Thursday, February 12, 2015

Snoopy is Safe After All

Snoopy Is Safe After All

Rest easy, beagles. Another chemical scare looks like a false alarm.

Feb. 11, 2015 – © The Wall Street Journal

The periodic scares over chemicals in vaccines, foods and other products are typically a war on the periodic table, and one compound that on all of the evidence deserves exoneration is bisphenol-A, or BPA. The latest research deserves more attention before more federal dollars are wasted.

BPA is used in the lining of metal cans and plastics to ensure structural integrity and keep things like E.coli out of food. It has been widely used for more than 50 years as a coating in everything from soup cans to bike helmets. The chemical has undergone testing in more than 4,500 studies over three decades, and the Food and Drug Administration has twice affirmed, most recently in November, that human exposure to low levels of BPA isn’t dangerous.

Anti-chemical activists have nonetheless maligned BPA as a toxic substance that might act as an “endocrine disrupter” by mimicking hormones in the body. BPA has been allegedly linked to cancer, obesity, impotence, you name it. Many companies such as the water-bottle maker Nalgene have stopped using it and label their products “BPA-free.”

The latest study, published in January by Justin Teeguarden of the Pacific Northwest National Laboratory and FDA researchers, knocks down the idea that humans could be at risk of absorbing high levels of BPA into the bloodstream. The researchers fed people tomato soup with traceable BPA—and the body essentially neutralized 998 out of every 1,000 BPA molecules. The entire BPA sample moved through the body in 24 hours.

The fear that BPA might be absorbed into the bloodstream caught traction thanks in part to a 2013 study in which the authors slipped BPA solutions under the tongues of sleeping beagles and found that the pups absorbed more BPA in their blood than other animals had in previous studies. BPA opponents waved around the Snoopy scare as evidence that the chemical was unsafe, calling on regulators to reconsider their all-clear messages.

Now the question is: How many more taxpayer-funded BPA studies are really necessary? The National Institute of Environmental Health Sciences, an arm of the National Institutes of Health, has shelled out more than $100 million for research on BPA since 1997. Three prominent BPA critics have received $20 million and have failed to turn up causation between BPA and adverse health effects. Yet the studies always conclude that more research is needed and so the grants are renewed. Nice work if you can get it.

Scientists and politicians claim there isn’t enough federal research funding to support all of today’s important projects. Here’s one idea: Reallocate the money for redundant BPA studies into something more productive.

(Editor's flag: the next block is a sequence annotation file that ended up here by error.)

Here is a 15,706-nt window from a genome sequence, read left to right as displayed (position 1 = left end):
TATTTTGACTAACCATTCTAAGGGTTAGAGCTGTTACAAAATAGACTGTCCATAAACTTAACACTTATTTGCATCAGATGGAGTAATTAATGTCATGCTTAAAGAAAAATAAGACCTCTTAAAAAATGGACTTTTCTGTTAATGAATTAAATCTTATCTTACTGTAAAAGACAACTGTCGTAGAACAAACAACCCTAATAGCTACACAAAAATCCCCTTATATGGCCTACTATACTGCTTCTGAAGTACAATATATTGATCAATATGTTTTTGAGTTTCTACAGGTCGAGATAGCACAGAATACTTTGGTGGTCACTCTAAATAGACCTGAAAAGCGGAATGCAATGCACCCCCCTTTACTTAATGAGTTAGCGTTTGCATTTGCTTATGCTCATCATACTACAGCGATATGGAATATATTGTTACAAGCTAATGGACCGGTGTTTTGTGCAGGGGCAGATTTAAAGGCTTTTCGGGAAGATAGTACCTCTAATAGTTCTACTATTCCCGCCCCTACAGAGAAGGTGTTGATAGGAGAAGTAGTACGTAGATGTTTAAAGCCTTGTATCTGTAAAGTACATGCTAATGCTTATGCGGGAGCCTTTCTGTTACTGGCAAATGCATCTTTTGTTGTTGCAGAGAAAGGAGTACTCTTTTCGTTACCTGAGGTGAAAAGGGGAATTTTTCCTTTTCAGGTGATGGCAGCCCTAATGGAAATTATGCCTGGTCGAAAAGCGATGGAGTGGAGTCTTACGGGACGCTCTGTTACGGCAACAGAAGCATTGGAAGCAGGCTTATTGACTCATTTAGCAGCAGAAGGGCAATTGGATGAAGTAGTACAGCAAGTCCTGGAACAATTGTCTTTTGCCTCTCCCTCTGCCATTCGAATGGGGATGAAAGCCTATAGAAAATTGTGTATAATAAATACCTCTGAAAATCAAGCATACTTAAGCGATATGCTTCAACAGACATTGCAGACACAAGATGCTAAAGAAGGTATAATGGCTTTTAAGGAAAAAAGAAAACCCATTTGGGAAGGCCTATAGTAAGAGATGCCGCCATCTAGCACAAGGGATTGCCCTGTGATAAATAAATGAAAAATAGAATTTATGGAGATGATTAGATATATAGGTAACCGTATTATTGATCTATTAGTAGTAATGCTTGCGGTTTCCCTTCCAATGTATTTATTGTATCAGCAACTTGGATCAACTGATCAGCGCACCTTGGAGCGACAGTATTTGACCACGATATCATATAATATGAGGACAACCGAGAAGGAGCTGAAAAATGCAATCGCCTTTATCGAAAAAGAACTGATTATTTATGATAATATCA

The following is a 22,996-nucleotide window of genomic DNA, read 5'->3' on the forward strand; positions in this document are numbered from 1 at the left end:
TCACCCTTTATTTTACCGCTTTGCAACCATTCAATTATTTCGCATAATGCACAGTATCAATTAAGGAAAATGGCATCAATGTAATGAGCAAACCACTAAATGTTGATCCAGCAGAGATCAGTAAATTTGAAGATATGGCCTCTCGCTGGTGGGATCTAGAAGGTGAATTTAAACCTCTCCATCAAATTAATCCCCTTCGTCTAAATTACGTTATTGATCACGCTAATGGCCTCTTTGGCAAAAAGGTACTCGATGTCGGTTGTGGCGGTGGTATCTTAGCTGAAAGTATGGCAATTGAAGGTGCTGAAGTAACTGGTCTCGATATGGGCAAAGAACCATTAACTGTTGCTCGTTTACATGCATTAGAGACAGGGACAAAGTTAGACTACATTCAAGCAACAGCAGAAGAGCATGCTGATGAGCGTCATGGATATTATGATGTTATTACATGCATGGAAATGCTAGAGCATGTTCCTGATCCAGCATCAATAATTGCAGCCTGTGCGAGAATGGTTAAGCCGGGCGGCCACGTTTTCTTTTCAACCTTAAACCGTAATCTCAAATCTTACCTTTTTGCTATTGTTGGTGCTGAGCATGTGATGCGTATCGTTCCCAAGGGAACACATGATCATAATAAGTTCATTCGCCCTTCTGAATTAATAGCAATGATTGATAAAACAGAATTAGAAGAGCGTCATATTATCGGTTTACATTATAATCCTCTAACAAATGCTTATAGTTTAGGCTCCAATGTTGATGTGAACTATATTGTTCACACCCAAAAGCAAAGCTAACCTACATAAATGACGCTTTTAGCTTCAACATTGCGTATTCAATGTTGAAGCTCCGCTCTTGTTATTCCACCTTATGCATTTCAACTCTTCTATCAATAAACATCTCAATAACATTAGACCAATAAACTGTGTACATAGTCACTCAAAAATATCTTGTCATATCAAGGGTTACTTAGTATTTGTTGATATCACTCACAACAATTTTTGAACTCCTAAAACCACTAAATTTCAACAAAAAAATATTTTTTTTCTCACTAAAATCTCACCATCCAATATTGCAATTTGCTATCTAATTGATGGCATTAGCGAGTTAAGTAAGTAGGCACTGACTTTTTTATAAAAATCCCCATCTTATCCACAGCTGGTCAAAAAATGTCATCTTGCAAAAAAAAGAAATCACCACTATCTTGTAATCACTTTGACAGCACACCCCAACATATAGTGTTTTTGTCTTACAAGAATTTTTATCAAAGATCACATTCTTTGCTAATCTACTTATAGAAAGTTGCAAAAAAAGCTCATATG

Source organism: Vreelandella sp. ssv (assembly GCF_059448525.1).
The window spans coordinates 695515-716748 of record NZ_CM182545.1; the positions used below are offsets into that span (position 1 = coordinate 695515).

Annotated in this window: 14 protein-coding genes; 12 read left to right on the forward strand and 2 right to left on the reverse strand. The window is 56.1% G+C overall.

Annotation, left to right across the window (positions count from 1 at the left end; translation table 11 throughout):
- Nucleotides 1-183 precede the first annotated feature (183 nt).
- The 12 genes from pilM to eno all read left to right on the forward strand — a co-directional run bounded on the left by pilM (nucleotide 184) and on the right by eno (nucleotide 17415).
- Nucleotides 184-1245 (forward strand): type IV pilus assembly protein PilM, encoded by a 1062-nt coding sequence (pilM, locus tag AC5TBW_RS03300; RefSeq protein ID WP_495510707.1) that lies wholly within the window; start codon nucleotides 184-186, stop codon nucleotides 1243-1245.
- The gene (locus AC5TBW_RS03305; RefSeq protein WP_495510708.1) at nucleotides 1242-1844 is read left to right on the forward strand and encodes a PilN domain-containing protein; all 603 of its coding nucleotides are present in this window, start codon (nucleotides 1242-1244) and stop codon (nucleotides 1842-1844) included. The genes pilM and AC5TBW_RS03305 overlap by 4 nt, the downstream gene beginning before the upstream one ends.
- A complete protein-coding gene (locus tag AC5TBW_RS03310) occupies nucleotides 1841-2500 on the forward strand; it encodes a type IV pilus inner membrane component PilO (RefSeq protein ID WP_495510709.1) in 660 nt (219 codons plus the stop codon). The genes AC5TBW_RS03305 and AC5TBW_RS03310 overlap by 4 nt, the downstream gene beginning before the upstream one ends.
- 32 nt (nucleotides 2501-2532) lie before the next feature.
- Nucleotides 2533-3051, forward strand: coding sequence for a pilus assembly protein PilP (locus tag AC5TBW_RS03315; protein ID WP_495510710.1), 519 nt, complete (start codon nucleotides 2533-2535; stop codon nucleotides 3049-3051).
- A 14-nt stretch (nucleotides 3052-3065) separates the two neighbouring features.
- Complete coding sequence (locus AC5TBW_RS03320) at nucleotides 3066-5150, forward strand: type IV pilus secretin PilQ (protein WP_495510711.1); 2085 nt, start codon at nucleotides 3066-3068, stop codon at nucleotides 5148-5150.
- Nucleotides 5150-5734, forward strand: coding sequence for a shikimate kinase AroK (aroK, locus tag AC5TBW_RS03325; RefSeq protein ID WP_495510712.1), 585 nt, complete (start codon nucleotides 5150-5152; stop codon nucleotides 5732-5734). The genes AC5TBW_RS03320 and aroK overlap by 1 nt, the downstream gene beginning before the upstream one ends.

Friday, January 23, 2015

European Food Safety Authority Says BPA is Safe

"This opinion describes the assessment of the risks to public health associated with bisphenol A (BPA) exposure. Exposure was assessed for various groups of the human population in three different ways: (1) external (by diet, drinking water, inhalation, and dermal contact to cosmetics and thermal paper); (2) internal exposure to total BPA (absorbed dose of BPA, sum of conjugated and unconjugated BPA); and (3) aggregated (from diet, dust, cosmetics and thermal paper), expressed as oral human equivalent dose (HED) referring to unconjugated BPA only. The estimated BPA dietary intake was highest in infants and toddlers (up to 0.875 μg/kg bw per day). Women of childbearing age had dietary exposures comparable to men of the same age (up to 0.388 μg/kg bw per day). The highest aggregated exposure of 1.449 μg/kg bw per day was estimated for adolescents. Biomonitoring data were in line with estimated internal exposure to total BPA from all sources. BPA toxicity was evaluated by a weight of evidence approach. “Likely” adverse effects in animals on kidney and mammary gland underwent benchmark dose (BMDL10) response modelling. A BMDL10 of 8 960 μg/kg bw per day was calculated for changes in the mean relative kidney weight in a two generation toxicity study in mice. No BMDL10 could be calculated for mammary gland effects. Using data on toxicokinetics, this BMDL10 was converted to an HED of 609 μg/kg bw per day. The CEF Panel applied a total uncertainty factor of 150 (for inter- and intra-species differences and uncertainty in mammary gland, reproductive, neurobehavioural, immune and metabolic system effects) to establish a temporary Tolerable Daily Intake (t-TDI) of 4 μg/kg bw per day. By comparing this t-TDI with the exposure estimates, the CEF Panel concluded that there is no health concern for any age group from dietary exposure or from aggregated exposure. The CEF Panel noted considerable uncertainty in the exposure estimates for non-dietary sources, whilst the uncertainty around dietary estimates was relatively low."

© European Food Safety Authority, 2015